So AirTanker became the winner - at something over £1M per day. Which is a bit like someone needing a new car, who hasn't looked into how to pay for it - so has decided to go to Hertz to rent one. Much less expensive for a while, but after a while it becomes a MUCH more expensive option. Hertz, like AirTanker, aren't philanthropists and as such obviously expect a profit.

The best description of PFI came from the delightful Aussie lady who worked for a while on FSTA - when she went back to Australia she advised her people that PFI was not the way to go! "PFI? Poms are F*****g Idiots!"

In my humble opinion, if we'd re-examined the wing hose option when ZD949 went in for 'simple' glass cockpit modification and opted for the A310MRTT, kissing off PFI, the RAF would have been better served. But you can't put the blame on AirTanker, the PFI bolleaux wasn't of their invention!

An excellent programme on German TV channel N24 shows how the Luftwaffe use their A310MRTTs:


They don't have an expensive AAR simulator either - the training system you see was evolved as the most cost-effective solution, plus it gives them the opportunity to practise AAR mission planning and management with their Mission Computer System for absolute peanuts. You'll see that the MCS has a moving map and a DDRMI for the Air Refuelling Operator, essential requirements realised at an early stage of MCS design (we did the DDRMI and RV computation page in a couple of weeks), as the consortium used AAR SMEs rather than engineers who thought that they knew better....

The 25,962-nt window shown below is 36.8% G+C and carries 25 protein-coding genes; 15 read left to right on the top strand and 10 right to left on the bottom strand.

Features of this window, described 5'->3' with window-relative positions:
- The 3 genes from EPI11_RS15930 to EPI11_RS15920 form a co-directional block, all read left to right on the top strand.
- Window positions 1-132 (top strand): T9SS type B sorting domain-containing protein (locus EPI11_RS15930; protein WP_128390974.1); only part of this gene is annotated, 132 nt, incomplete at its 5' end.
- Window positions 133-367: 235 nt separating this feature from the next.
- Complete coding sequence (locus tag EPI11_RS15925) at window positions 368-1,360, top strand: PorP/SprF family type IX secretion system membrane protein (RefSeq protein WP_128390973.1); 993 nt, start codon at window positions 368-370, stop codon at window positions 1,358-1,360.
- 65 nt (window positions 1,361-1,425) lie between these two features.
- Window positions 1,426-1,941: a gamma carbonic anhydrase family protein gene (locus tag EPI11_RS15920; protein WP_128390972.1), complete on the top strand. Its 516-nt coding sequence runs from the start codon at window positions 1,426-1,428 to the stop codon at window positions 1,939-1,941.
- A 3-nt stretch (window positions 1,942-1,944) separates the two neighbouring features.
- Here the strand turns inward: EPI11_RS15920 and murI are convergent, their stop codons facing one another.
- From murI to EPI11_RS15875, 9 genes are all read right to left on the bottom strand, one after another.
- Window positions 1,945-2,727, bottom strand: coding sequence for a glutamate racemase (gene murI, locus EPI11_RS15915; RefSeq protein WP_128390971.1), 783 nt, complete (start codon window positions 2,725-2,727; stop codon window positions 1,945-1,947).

BEagle is offline  
Old 20th Jan 2018, 09:55
  #11049 (permalink)  
 
Join Date: Oct 2012
Location: UK
Posts: 1,745
Thanks Beags!
I am pretty much with you on that. As you know, I believe the RAF could have got much better VFM. Ridiculous!

OAP
Onceapilot is offline  
Old 20th Jan 2018, 10:17
  #11050 (permalink)  
 
Join Date: May 2001
Location: UK
Posts: 730
Thanks Beagle an interesting read.
Bigpants is offline  
Old 20th Jan 2018, 18:54
  #11051 (permalink)  
 
Join Date: Sep 2010
Location: South East of Penge
Age: 70
Posts: 1,391
Beags I can raise you 13 years on FLA(FIMA) involvement, being dragged across to Hatfield (IIRC) for meetings as company rep. in 1983 on aspects of its postulated sensor countermeasures fits.The idea apparently was that my lot would stump up privately (and provide trials fits gratis ) for the development of our particular systems for FLA integration. I think that the mere fact that it was me who was sent along, reflected the level of our board's enthusiasm for the general idea.

Last edited by Haraka; 20th Jan 2018 at 19:12.
Haraka is online now  
Old 21st Jan 2018, 00:46
  #11052 (permalink)  
 
Join Date: Feb 2017
Location: South Skerry
Posts: 305
Meanwhile, here's a comment from last week:

So this guy says that if F-35 sustainment costs can't be "managed" and "lowered"... "we [the USAF] may end up with a fewer number of an aircraft that we don't really like."